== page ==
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Distribution Process

Let's start with: What is a distribution?

Capital distributions are a common procedure in the financial world. Most capital distributions are payments related to assets from an account, fund, or individual security to investors or other beneficiaries, or those related to payments of stock or other payouts to shareholders.

The source for a distribution can be a number of financial products. Still, a distribution usually consists of a direct payment to a beneficiary.

As distributions are essential for financial products, especially securities, they have also found their way into the Polymesh design.

What we already covered in Origination:

  • How the underlying asset has a lifecycle of its own, different from that of the security token. Typically expressed with the on-chain actions:
    • Minting, a.k.a. issuance,
    • Distributing, a.k.a. transfer;
  • How the primary issuance agent (PIA) is in charge of minting the asset, and so of its total supply.

Now, how does it take place in practice?

The owner of the token has delegated a large amount of trust to the PIA. The PIA issues to themselves the amount of shares that they have been tasked with distributing to the ultimate beneficiaries. With this action done, in one or multiple steps, they can proceed to the distribution.

As has been repeated many times, and will be later too, most actions on Polymesh carry consequences, and for this reason, targets and recipients need to accept actions too. This is no different for the recipient of a capital distribution. Each recipient needs to accept, and perhaps reject.


An important property of all blockchains is the indivisibility, or atomicity, of operations they enable. For instance, if the desired operation is to send 10 shares to Alice, then when Alice accepts, she receives her 10 shares. This is simple. It bears nonetheless repeating that "Alice receives 10 shares" was the indivisible operation.

A more complex example would be that the desired operation is:

  1. Alice receives 10 shares, and
  2. Bob receives 20 shares.

There is a missing part from this seemingly simple statement. What should happen if Alice rejects the operation? Does Bob still receive his shares, or should he be prevented from collecting them?

It is a matter of desired outcome, and the token owner, or the PIA, may have a preferred outcome. Perhaps, giving a veto to each party is a way to record the consensus of all parties about the shareholding structure.

For each desired outcome, there is a different way of structuring the distribution.


The indivisible, or atomic, operation when distributing on Polymesh is called the instruction.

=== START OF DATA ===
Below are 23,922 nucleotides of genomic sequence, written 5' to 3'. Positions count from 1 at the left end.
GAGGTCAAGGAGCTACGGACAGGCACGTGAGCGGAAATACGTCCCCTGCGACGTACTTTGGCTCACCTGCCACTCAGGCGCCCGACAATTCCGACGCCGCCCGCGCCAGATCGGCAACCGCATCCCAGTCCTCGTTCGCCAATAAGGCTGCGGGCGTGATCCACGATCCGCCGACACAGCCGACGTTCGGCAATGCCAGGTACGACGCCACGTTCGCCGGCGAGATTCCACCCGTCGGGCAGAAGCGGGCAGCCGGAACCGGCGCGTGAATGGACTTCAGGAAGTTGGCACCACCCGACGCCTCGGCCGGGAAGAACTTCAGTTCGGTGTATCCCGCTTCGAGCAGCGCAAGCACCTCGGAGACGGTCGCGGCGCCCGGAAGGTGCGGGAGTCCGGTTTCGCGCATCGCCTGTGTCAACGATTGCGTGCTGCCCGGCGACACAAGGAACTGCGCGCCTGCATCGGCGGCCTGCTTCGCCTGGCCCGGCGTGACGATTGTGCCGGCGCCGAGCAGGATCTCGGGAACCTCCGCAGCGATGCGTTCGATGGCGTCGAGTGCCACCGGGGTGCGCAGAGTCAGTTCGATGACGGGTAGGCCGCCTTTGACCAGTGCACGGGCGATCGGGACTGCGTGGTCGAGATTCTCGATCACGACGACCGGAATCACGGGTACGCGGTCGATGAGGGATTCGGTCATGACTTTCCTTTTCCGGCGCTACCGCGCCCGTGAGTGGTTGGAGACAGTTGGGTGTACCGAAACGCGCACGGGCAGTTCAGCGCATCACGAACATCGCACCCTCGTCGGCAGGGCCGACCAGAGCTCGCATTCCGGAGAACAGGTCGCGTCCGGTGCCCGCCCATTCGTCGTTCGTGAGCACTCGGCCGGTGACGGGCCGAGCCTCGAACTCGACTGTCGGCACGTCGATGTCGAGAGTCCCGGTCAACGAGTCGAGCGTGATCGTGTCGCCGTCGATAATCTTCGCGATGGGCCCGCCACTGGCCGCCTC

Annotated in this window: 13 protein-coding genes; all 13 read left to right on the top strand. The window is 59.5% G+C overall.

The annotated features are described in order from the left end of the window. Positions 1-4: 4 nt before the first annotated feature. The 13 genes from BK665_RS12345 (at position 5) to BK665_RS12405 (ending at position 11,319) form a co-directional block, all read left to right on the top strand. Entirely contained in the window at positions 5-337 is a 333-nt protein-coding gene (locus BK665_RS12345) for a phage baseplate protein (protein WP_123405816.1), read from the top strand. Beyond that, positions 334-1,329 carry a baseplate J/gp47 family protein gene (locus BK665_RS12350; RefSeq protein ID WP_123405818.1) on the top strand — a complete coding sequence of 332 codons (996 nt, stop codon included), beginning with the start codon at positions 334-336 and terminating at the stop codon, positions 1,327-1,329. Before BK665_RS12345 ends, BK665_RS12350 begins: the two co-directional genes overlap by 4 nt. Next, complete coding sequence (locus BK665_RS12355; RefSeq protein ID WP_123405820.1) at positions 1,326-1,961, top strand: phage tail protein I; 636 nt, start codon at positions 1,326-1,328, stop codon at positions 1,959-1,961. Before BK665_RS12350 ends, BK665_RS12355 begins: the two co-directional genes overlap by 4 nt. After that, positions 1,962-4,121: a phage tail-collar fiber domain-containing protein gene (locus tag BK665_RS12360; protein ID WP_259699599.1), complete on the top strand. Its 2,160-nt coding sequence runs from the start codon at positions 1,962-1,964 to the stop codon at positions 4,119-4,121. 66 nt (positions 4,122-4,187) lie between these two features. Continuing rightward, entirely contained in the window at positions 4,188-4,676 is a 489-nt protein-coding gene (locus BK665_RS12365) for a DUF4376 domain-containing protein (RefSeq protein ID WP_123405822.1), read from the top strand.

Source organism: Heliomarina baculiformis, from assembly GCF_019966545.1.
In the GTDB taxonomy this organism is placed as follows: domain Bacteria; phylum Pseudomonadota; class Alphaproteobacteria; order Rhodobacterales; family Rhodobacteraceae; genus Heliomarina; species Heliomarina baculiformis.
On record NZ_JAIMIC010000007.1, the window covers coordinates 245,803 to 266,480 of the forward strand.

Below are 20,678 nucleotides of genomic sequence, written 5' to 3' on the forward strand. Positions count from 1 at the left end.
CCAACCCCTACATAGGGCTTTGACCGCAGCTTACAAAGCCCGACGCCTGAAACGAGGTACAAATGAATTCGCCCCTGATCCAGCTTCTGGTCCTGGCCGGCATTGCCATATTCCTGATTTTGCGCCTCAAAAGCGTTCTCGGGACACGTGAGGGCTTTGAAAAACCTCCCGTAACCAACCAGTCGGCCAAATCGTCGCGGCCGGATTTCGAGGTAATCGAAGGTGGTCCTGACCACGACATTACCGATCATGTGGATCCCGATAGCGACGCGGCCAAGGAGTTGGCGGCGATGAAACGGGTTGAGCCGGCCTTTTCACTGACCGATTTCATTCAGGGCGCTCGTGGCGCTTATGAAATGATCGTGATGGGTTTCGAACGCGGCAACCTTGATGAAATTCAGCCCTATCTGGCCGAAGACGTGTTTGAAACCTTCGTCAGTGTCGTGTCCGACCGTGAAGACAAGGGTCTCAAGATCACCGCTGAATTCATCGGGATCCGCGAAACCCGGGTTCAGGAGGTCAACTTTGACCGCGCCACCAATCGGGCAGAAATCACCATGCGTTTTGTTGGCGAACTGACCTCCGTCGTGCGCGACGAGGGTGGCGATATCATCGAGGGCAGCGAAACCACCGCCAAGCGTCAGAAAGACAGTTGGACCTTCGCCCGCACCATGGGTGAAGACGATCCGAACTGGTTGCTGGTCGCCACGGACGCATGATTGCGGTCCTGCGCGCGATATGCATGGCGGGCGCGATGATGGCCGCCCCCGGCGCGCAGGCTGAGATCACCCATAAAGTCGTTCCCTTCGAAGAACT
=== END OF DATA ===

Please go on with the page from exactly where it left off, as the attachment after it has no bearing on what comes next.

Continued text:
Therefore, if the PIA wants both Alice and Bob to receive their shares independently of the decision emanating from the other party, the PIA would have to structure the instructions the following way:

  • Instruction 1: Alice receives 10 shares, independently from Instruction 2;
  • Instruction 2: Bob receives 10 shares, independently from Instruction 1.

On the other hand, if the PIA wants both Alice and Bob to be in agreement for both, they would have to structure the instruction thus:

  • Instruction:
    • Alice receives 10 shares;
    • Bob receives 10 shares.

For the avoidance of doubt, if both Alice and Bob approve the instruction, but one of them doesn't satisfy the compliance requirements of the token, the instruction doesn't execute yet, but remains in a pending state.

Distribute instruction

Asset checkpoints - Permanent records

During the life of a token, some actions require knowledge of the asset distribution - Who owns how much? Examples include capital distribution and corporate ballots. Moreover this knowledge typically needs to be collected for a specific point in time, and available now and later - Who owned how much on January 1st, 2021?

To achieve this, Polymesh implements a classic lazy-checkpointing mechanism. In effect, upon creation, the checkpoint only records:

  • the date at which it was issued, and
  • the total supply at the block height it was issued.

Note how "who owns how much" is missing from the record at creation. Since there is no limit to the number of investors, there would be no limit to the number of copy operations. Instead, to find out "how much did Alice own?", the system first looks into the checkpoint records for a value, and if missing that, picks Alice's balance now.

To make it possible, Polymesh keeps an eye out and will record in the checkpoint the previous balances of parties before any transfer between said parties, or any other action that changes balances for that matter.

For the avoidance of doubt, if there are no transactions after the checkpoint's creation, then it will not record any held balance as, indeed, the current blockchain data is the same as the desired data at the checkpoint.

One can create a checkpoint in two ways:

  • create it immediately, or
  • schedule future creation(s) at intervals.


We have seen the concepts that apply to the distribution of capital. Let's see how this looks in the Token Studio with the exercise coming up next.